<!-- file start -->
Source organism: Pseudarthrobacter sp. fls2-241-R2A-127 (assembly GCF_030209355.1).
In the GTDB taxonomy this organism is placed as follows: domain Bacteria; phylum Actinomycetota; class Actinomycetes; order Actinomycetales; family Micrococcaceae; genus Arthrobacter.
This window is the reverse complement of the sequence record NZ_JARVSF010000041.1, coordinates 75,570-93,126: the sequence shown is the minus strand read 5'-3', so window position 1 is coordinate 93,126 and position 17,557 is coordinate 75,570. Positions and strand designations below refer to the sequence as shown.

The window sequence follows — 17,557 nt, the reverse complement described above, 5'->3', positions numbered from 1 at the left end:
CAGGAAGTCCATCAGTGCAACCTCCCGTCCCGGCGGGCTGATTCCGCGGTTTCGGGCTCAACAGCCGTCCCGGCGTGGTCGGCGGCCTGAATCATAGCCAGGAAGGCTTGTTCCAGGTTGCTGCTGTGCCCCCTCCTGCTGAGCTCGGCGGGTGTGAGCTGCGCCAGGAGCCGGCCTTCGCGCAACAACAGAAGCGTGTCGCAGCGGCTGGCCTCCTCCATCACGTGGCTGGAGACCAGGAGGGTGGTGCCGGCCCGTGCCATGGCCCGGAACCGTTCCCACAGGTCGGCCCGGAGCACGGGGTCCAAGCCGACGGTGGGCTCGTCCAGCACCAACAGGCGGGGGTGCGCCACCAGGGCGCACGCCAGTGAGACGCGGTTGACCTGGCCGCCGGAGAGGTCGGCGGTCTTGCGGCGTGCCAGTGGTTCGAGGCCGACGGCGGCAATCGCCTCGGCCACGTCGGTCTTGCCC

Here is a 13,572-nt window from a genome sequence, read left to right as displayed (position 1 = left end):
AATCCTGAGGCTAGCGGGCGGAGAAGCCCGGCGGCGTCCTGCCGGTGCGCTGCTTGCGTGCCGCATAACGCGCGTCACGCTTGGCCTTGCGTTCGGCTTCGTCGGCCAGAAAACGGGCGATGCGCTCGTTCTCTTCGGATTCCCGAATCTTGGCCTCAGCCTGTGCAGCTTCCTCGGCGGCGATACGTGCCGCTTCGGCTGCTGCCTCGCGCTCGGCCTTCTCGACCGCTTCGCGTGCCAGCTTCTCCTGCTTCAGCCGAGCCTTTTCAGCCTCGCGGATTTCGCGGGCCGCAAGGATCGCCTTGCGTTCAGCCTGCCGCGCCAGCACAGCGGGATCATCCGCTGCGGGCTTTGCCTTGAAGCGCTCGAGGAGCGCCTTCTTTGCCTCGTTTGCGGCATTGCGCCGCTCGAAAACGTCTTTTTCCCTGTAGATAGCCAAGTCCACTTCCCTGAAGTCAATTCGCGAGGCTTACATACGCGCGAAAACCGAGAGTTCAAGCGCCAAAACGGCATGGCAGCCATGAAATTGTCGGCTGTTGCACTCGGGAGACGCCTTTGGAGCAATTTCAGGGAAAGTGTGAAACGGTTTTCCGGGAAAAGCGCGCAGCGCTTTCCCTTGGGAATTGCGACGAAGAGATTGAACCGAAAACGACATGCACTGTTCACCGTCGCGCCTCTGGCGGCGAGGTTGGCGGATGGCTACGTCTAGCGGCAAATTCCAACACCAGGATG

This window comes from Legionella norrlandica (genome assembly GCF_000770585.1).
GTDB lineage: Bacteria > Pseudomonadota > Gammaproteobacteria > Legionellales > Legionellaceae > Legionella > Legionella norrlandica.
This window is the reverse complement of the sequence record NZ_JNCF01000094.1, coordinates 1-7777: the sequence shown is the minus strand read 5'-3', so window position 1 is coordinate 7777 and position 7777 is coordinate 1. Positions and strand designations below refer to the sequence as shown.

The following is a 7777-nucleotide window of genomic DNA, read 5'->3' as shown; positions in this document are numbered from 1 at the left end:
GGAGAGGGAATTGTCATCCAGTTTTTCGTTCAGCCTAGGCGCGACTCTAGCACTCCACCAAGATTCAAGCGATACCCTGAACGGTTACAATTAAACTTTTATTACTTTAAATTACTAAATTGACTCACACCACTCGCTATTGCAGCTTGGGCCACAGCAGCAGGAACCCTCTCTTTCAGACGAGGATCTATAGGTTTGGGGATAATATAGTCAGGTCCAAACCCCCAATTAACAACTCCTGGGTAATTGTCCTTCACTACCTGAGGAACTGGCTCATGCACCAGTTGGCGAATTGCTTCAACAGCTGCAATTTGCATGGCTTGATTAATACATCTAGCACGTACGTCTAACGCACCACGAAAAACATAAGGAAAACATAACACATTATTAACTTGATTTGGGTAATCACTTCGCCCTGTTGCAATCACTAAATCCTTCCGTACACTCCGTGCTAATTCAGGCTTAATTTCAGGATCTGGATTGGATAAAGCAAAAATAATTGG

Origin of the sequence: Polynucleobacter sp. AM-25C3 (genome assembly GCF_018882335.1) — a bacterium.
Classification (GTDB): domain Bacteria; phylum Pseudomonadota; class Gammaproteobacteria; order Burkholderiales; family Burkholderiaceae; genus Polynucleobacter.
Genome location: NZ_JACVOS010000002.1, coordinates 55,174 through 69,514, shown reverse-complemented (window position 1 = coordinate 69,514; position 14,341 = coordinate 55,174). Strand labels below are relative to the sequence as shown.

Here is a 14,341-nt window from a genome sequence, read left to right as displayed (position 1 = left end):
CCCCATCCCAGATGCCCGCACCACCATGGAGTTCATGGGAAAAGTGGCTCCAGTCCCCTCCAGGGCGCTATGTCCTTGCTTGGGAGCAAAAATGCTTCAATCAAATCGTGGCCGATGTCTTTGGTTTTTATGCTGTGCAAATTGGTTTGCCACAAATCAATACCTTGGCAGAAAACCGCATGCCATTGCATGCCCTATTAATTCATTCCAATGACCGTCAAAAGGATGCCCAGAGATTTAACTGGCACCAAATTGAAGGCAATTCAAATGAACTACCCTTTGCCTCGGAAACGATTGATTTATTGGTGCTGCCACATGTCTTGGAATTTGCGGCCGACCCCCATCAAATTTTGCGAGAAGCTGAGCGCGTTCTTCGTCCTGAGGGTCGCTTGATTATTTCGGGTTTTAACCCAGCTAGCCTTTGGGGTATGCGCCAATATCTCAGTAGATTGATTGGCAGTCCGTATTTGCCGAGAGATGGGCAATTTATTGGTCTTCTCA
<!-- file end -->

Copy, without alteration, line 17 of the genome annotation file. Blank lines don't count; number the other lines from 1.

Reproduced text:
CCCCATCCCAGATGCCCGCACCACCATGGAGTTCATGGGAAAAGTGGCTCCAGTCCCCTCCAGGGCGCTATGTCCTTGCTTGGGAGCAAAAATGCTTCAATCAAATCGTGGCCGATGTCTTTGGTTTTTATGCTGTGCAAATTGGTTTGCCACAAATCAATACCTTGGCAGAAAACCGCATGCCATTGCATGCCCTATTAATTCATTCCAATGACCGTCAAAAGGATGCCCAGAGATTTAACTGGCACCAAATTGAAGGCAATTCAAATGAACTACCCTTTGCCTCGGAAACGATTGATTTATTGGTGCTGCCACATGTCTTGGAATTTGCGGCCGACCCCCATCAAATTTTGCGAGAAGCTGAGCGCGTTCTTCGTCCTGAGGGTCGCTTGATTATTTCGGGTTTTAACCCAGCTAGCCTTTGGGGTATGCGCCAATATCTCAGTAGATTGATTGGCAGTCCGTATTTGCCGAGAGATGGGCAATTTATTGGTCTTCTCA